Financial Innovation and Feudalism

Mike Konczal  posts on the unwind of the mortgages are awesome!  This posting on  Fake Ownership is particular thought provoking.  It suggests we are headed into a period when a new kind of thing, not owner, not renter will emerge; i might call it a caretaker.  This economic actor doesn’t pay much, maybe nothing, to live in the investor owned real estate, but at the same time he has none of the rights of a renter or an owner.  He’s kind of a squatter.  Some of these pop up because an investor bought a foreclosed property and he just needs somebody to sit in it until the market recovers.  Some pop up because they used be the owner, they stopped paying, so the bank owns the property now – but yeah the bank doesn’t want to let the loss play out and show up on their books.  The banks is caught in a kind of catch 22.  If they foreclose the value of the property sinks even further.  I’m reminded of an comment made early in the crisis about the banks have become incompetent landlords.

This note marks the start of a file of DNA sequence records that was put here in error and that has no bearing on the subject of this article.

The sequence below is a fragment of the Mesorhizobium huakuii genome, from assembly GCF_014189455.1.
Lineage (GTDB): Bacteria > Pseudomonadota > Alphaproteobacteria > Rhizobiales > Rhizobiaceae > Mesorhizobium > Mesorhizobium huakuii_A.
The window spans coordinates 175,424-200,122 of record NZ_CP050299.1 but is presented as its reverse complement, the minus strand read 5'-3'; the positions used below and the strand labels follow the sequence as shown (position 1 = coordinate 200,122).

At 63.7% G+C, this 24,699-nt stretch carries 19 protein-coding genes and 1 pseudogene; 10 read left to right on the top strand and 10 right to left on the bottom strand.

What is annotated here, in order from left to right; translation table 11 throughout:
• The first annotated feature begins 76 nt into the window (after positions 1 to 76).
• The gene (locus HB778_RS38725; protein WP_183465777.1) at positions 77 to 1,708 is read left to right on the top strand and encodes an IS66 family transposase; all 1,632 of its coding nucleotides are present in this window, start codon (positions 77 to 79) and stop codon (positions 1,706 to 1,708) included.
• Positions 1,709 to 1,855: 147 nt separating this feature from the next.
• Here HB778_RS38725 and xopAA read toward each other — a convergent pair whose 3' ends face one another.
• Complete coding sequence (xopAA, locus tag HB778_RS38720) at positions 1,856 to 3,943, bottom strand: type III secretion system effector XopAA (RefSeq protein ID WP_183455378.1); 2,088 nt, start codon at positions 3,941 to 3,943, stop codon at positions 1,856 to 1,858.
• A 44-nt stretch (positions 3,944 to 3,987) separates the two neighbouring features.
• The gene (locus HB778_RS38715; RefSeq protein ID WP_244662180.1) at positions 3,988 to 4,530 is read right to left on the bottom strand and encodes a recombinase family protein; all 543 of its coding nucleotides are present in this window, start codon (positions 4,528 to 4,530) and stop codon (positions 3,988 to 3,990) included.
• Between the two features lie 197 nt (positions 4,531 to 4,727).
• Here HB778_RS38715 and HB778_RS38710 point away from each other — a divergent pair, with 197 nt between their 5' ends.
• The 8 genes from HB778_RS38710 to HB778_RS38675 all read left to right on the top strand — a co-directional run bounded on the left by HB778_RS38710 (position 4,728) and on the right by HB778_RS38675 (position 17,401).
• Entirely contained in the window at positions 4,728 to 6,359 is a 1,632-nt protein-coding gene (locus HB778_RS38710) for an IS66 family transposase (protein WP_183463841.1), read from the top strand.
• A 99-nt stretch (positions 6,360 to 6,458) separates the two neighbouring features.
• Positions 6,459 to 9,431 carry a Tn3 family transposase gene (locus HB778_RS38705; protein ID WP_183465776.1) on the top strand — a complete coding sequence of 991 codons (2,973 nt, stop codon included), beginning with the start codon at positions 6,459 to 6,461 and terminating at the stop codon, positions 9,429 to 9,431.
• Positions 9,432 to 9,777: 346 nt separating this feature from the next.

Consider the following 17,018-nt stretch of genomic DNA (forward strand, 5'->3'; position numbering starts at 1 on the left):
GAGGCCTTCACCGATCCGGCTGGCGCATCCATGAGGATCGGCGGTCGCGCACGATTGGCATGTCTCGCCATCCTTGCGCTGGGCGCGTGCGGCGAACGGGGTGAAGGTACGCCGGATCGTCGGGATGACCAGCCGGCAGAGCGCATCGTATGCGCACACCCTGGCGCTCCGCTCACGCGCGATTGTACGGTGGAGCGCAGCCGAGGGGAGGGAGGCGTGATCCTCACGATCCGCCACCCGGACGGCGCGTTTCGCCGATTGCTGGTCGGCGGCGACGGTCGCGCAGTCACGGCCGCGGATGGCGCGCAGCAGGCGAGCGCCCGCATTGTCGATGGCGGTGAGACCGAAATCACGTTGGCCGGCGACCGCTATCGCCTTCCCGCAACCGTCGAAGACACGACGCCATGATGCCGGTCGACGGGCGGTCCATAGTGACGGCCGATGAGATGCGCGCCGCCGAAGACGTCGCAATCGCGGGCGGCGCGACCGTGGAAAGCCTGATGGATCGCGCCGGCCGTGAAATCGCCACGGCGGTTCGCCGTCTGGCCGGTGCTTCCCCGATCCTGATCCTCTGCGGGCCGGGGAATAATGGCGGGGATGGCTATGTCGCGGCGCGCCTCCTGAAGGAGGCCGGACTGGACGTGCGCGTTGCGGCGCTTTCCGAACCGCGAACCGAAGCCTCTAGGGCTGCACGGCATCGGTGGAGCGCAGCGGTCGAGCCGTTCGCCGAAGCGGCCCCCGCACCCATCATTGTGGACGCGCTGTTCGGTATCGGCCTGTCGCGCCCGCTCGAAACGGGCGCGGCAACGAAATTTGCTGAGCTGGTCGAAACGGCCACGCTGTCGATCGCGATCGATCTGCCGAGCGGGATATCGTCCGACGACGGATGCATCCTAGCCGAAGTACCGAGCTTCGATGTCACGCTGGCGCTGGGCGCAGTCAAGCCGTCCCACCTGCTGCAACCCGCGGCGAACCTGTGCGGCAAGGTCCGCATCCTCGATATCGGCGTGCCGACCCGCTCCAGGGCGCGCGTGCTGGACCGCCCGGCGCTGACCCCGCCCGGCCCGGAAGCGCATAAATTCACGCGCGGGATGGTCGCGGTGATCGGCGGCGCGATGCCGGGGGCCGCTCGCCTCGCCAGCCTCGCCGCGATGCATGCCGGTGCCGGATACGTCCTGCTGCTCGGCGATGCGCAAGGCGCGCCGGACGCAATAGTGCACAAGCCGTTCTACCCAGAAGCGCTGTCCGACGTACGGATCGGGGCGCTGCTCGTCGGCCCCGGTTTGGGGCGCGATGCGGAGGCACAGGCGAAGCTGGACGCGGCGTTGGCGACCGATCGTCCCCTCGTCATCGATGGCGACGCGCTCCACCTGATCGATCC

The two postings on predatory mortgage servicing are also great.  First on the  social trust aspect and then on the  predatory aspects of the servicing industry.
It is hard reading these for me not to think that deregulating the financial industry has lead directly toward the rediscovery of the social relationships last popular under feudalism.  I wonder if the  condo management companies are going move into this business.  Talk about gated communities!
Meanwhile, back on the walk away issue, this is a very good podcast.  There is a slice in the middle about the ethics and social contract issue.  If you get past the scenarios shown above start to come up.    There are people who have walked, and they can’t get the bank to  repossess  the house and they are stuck paying the taxes and condo fees until they do.  Such people want a pseudo-caretaker too.

3 thoughts on “Financial Innovation and Feudalism

  1. Barney

    Sounds a bit like ; we used such a service when we went on holiday and didn’t think it was fair to leave the cats to starve/couldn’t find a cheap cat-sitter. According to the people who stayed in our place for a couple of weeks, they knew some chaps who spend the whole year moving from property to property as caretakers…

  2. bhyde Post author

    Barney – That’s neat. I wonder if house sitters america is seeing any demand from banks or other investors? And I wonder how many of their gigs have indeterminate duration; i.e. how much anxiety the house sitter has that they will at any moment be out on the street.

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